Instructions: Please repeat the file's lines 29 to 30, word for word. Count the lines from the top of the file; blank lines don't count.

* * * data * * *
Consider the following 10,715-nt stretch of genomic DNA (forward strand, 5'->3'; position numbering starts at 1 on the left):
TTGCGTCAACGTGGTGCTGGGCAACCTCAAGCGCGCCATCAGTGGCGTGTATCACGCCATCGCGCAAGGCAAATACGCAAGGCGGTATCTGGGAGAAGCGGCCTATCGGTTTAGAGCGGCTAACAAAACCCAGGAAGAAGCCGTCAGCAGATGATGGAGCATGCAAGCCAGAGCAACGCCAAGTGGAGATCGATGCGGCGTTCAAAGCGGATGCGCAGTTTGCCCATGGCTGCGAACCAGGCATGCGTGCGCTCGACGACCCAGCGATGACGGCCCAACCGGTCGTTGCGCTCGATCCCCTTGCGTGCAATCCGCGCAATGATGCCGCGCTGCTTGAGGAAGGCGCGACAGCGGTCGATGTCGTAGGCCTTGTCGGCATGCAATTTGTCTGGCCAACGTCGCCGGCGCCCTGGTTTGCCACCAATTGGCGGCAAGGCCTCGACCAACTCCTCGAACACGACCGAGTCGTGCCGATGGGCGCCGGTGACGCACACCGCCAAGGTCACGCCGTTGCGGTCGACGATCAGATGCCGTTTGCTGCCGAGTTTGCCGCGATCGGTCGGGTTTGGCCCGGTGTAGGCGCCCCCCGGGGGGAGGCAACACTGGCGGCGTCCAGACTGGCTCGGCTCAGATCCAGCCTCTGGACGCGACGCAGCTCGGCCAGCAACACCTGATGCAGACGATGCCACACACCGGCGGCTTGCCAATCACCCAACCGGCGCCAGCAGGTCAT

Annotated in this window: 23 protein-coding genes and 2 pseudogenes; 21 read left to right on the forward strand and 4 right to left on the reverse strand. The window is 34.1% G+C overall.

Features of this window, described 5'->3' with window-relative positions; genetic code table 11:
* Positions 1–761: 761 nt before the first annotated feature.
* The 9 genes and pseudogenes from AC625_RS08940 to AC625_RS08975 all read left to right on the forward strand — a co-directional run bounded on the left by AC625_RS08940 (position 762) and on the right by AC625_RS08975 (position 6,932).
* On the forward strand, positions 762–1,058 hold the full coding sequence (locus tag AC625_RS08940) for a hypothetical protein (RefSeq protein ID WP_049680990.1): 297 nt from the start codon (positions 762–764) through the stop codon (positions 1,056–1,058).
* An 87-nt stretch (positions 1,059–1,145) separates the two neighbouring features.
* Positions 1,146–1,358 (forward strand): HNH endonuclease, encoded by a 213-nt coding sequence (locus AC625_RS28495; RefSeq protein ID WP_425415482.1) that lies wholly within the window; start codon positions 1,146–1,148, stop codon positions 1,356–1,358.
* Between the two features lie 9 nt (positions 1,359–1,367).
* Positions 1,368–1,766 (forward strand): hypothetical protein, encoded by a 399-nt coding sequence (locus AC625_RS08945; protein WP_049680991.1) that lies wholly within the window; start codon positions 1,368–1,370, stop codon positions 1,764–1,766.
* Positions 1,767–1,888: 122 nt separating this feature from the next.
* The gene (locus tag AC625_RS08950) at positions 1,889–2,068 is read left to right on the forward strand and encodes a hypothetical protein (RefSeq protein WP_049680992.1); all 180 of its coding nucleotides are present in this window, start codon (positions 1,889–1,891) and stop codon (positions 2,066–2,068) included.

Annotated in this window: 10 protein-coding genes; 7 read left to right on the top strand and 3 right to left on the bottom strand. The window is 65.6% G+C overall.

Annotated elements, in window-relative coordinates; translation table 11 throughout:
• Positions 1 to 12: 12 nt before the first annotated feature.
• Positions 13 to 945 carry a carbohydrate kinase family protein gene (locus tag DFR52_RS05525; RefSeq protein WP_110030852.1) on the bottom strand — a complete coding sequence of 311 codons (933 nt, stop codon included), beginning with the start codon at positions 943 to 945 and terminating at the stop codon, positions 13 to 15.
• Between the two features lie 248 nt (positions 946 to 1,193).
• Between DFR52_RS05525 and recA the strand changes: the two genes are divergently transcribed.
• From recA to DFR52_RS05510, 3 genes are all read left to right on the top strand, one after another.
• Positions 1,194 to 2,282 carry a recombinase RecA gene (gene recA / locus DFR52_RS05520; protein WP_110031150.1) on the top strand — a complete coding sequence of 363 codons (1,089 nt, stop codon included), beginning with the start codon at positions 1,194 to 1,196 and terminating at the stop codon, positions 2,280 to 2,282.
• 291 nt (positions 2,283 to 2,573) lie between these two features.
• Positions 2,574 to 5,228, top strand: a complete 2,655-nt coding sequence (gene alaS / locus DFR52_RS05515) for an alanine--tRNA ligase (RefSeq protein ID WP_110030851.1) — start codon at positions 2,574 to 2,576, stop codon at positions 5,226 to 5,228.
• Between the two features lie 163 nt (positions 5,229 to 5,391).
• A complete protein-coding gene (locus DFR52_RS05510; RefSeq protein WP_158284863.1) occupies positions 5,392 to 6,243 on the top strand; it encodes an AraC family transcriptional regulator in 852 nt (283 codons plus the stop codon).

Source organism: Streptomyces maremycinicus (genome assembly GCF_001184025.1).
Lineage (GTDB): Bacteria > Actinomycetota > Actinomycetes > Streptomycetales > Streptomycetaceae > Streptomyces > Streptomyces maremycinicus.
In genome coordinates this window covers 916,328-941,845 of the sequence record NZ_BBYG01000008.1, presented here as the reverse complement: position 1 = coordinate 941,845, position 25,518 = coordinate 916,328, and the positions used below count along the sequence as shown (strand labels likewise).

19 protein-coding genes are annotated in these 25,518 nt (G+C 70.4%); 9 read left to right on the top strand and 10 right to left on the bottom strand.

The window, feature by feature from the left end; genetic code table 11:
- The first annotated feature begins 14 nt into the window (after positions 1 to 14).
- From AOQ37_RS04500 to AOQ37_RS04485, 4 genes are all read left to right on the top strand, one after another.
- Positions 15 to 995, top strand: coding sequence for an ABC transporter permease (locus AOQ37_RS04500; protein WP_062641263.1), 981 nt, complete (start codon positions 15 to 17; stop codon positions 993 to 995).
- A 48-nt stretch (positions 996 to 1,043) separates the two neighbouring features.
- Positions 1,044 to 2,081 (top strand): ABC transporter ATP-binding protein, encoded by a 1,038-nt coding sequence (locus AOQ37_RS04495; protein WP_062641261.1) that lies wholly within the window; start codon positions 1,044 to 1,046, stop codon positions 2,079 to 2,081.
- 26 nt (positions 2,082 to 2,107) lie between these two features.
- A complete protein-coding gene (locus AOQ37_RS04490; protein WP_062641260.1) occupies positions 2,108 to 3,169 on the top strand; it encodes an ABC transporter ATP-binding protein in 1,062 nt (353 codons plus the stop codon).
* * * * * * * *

19 protein-coding genes are annotated in these 25,518 nt (G+C 70.4%); 9 read left to right on the top strand and 10 right to left on the bottom strand.

The window, feature by feature from the left end; genetic code table 11: